The biggest sticking point for me, however, is: why accept the Cartesian "I" on Descartes' terms? "I think, therefore I am" is not without presuppositions. What is doing the thinking, what is doing the existing? Are they necessarily one thing, the same, or even related? But dispensing with the unary "I" in this case puts us back at square one, representing software in more Deleuzean terms as assemblages of machines without identity as such -- not particularly distinguishable from how it's represented now.


This is wonderful, and you deserve a much longer and more thoughtful response than I'm about to give.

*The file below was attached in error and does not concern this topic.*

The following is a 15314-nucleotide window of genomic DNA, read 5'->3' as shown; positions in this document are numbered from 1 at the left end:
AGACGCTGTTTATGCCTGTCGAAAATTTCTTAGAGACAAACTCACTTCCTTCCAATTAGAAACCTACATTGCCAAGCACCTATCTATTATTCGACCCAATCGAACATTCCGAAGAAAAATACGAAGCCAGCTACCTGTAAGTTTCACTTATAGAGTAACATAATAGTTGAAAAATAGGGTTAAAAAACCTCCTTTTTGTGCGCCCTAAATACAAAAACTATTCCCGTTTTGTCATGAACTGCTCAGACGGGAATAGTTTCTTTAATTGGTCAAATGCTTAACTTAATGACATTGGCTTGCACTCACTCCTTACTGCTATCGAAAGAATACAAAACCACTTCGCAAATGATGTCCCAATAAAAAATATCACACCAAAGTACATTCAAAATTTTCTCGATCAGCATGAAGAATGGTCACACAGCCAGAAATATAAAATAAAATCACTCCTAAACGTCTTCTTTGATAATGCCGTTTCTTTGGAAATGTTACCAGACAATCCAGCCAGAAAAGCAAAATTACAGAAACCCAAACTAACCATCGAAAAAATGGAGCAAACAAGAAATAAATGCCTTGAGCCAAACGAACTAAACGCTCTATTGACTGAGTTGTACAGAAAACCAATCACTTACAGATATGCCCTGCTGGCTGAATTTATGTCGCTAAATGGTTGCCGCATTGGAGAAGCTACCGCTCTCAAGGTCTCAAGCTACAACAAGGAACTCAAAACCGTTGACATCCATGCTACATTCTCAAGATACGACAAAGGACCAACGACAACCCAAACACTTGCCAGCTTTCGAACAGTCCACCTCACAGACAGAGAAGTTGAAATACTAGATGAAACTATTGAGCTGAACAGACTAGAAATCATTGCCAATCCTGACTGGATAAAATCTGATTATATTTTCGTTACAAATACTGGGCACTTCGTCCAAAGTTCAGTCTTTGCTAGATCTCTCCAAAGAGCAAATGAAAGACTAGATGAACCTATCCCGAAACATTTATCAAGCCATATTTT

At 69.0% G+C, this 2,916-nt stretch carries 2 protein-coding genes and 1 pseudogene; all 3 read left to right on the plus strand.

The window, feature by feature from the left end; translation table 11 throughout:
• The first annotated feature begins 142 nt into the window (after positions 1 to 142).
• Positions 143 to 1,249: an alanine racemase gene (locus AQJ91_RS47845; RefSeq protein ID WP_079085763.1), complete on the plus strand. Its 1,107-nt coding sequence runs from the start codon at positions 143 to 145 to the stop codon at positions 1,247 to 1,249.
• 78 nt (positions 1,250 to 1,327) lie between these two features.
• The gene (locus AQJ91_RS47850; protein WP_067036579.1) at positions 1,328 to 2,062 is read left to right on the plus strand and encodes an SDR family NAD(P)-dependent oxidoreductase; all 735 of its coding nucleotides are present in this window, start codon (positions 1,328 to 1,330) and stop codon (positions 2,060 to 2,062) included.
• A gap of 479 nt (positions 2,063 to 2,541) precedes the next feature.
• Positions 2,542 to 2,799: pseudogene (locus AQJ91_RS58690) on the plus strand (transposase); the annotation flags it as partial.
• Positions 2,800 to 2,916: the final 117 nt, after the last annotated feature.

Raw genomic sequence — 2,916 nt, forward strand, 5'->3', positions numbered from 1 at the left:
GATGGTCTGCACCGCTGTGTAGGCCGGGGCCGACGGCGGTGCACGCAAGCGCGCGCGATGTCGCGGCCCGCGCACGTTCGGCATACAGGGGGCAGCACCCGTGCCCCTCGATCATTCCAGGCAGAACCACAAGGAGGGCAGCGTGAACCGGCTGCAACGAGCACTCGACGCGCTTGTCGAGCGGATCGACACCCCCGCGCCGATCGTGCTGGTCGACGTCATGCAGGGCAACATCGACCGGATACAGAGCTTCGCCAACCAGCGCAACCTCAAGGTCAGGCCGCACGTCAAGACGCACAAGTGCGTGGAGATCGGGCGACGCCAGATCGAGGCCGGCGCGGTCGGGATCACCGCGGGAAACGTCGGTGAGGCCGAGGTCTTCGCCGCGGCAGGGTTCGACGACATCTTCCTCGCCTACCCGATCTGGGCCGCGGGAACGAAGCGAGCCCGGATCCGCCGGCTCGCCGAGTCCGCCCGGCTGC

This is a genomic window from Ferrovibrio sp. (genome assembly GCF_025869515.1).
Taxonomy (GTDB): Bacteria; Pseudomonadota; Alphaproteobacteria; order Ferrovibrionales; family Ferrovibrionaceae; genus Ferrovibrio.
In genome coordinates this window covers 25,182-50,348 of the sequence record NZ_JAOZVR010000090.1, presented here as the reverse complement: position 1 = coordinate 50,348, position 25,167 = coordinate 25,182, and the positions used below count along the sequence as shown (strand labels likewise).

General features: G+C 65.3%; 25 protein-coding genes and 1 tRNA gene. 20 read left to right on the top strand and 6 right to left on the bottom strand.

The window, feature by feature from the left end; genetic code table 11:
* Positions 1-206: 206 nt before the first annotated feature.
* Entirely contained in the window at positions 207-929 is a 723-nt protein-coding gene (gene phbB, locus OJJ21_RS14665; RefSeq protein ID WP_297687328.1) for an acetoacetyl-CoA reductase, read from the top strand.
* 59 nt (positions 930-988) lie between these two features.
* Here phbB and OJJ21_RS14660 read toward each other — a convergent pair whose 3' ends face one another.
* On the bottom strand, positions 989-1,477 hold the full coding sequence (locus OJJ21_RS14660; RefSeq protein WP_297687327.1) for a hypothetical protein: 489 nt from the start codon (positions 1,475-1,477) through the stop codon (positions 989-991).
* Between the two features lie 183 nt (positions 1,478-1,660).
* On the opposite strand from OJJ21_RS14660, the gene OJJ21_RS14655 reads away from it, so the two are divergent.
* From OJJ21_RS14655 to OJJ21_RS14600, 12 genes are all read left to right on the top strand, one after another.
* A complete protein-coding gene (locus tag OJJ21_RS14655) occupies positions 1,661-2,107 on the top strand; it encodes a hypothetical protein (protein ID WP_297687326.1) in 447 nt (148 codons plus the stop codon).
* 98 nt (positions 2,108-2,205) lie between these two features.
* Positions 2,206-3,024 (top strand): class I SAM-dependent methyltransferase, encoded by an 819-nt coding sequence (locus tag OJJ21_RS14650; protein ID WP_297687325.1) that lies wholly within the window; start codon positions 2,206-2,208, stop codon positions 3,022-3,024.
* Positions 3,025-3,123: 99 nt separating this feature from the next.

I'd like to bring in my very favorite folks up the Dark Mountain, Dougald Hine and Paul Kingsnorth, who conclude their 2009 manifesto with 8 principles. The second of which reads:

We reject the faith which holds that the converging crises of our times can be reduced to a set of ‘problems’ in need of technological or political ‘solutions’.

I don't see a real problem/solution schematic to Debord's critique of an economy of tautological representation, in which we are all absolutely implicated. The irony here is that any computer-based solution is almost entirely a perpetuation of the problem of tautological representation.

Instead, I can suggest a painfully underwhelming, utterly impractical, moderately interesting art project. No, the real way to engage with Debord is not to just write first person code as we design AI solutions to marketplace woes. Just the same, the real way to write ok code is absolutely not in first person.